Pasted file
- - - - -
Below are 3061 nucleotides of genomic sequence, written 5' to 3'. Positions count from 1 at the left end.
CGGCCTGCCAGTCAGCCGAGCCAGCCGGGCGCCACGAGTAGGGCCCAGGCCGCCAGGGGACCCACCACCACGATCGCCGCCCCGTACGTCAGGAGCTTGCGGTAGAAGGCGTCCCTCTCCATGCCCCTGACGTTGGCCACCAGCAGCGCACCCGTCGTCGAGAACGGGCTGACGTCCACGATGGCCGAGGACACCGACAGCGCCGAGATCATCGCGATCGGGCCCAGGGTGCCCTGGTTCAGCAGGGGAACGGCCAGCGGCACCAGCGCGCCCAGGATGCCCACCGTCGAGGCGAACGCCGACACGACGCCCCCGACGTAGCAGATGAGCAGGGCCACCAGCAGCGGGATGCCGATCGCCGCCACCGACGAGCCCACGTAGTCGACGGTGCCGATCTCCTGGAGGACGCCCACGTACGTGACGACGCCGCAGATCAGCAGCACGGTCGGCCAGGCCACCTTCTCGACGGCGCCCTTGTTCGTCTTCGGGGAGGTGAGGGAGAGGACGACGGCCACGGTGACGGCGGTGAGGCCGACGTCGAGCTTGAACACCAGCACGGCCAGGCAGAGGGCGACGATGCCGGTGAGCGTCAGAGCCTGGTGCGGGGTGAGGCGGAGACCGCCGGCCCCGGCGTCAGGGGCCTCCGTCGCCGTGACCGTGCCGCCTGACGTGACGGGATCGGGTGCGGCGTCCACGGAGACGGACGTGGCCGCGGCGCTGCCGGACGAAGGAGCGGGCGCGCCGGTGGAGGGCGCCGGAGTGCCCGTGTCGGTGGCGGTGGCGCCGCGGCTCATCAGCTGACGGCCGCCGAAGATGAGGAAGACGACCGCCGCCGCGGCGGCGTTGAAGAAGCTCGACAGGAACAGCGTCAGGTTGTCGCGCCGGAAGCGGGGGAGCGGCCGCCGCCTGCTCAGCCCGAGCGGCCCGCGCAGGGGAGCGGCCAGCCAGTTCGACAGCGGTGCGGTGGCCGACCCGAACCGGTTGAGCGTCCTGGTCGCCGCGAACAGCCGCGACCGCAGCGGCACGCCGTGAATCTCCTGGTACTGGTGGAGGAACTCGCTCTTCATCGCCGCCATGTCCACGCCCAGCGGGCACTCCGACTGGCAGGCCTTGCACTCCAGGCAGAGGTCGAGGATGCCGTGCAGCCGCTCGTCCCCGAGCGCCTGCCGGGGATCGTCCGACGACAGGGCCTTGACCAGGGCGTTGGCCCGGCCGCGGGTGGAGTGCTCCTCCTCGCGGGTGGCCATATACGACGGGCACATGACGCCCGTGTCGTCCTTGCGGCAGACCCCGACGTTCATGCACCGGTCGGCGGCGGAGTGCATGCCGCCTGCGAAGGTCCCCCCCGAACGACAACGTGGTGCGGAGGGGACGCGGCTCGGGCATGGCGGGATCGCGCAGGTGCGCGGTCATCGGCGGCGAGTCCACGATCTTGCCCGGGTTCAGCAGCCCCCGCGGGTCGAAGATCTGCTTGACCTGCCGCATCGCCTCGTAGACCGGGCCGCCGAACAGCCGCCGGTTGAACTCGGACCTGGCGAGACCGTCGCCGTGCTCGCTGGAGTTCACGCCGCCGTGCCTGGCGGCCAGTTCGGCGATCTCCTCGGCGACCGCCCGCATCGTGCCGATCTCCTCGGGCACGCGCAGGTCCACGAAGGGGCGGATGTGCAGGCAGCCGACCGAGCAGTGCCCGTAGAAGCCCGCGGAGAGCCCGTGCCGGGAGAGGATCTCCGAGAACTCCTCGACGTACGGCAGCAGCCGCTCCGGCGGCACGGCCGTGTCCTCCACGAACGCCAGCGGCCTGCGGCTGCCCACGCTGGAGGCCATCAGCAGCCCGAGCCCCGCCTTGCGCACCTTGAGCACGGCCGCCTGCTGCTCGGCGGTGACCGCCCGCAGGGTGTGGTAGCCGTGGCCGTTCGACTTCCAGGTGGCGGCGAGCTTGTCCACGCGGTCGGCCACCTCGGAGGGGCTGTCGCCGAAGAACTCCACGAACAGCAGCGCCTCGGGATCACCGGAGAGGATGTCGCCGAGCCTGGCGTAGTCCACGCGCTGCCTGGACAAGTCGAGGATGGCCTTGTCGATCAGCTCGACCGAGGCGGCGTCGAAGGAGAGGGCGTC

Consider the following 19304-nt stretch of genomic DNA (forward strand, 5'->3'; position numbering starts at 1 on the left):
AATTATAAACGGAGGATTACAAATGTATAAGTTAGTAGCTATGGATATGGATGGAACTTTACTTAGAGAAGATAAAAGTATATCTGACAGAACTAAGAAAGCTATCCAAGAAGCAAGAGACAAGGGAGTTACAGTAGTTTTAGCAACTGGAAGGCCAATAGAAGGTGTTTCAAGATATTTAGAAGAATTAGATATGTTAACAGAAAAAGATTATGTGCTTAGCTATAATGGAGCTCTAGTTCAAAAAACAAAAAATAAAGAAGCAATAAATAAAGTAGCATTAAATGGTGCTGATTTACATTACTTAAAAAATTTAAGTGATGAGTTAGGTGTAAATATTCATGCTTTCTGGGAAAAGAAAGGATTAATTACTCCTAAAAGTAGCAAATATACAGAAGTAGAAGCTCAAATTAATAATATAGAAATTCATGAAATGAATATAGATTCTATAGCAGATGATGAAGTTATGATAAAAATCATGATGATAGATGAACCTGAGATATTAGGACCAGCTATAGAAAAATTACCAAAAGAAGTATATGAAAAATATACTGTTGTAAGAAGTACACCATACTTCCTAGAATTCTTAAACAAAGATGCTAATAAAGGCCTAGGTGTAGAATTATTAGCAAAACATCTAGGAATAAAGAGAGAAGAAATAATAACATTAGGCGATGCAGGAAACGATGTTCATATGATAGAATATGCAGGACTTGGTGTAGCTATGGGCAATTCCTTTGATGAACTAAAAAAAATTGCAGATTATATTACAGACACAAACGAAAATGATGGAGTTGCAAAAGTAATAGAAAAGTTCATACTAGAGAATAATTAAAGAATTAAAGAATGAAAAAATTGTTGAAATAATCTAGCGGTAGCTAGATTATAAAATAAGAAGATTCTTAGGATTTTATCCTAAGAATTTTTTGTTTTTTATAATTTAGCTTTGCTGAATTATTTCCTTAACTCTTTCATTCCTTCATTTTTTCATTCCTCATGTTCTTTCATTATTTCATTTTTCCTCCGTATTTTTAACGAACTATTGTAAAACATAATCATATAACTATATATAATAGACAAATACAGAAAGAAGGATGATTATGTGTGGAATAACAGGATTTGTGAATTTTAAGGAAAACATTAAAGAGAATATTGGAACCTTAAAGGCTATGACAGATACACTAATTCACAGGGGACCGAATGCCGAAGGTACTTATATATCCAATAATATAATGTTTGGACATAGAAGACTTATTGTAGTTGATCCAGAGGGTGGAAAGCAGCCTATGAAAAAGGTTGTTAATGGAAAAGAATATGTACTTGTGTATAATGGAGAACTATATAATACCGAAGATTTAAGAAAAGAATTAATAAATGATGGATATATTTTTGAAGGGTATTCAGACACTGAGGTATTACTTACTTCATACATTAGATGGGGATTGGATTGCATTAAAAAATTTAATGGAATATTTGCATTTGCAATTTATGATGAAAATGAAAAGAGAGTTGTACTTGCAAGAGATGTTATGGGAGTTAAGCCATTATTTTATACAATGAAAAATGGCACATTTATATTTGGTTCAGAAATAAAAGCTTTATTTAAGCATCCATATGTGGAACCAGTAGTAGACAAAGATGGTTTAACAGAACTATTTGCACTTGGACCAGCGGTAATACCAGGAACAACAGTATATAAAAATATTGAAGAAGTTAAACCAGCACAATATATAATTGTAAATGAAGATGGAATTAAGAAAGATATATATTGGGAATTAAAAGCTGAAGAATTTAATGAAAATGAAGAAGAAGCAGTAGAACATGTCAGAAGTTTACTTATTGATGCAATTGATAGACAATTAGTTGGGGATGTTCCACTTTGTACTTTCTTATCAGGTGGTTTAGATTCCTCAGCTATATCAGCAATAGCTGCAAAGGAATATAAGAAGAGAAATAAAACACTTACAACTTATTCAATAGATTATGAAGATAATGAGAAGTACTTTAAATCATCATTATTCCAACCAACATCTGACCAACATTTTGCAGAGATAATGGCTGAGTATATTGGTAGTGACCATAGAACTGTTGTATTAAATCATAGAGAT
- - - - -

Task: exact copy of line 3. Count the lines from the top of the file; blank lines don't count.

Consider the following 19304-nt stretch of genomic DNA (forward strand, 5'->3'; position numbering starts at 1 on the left):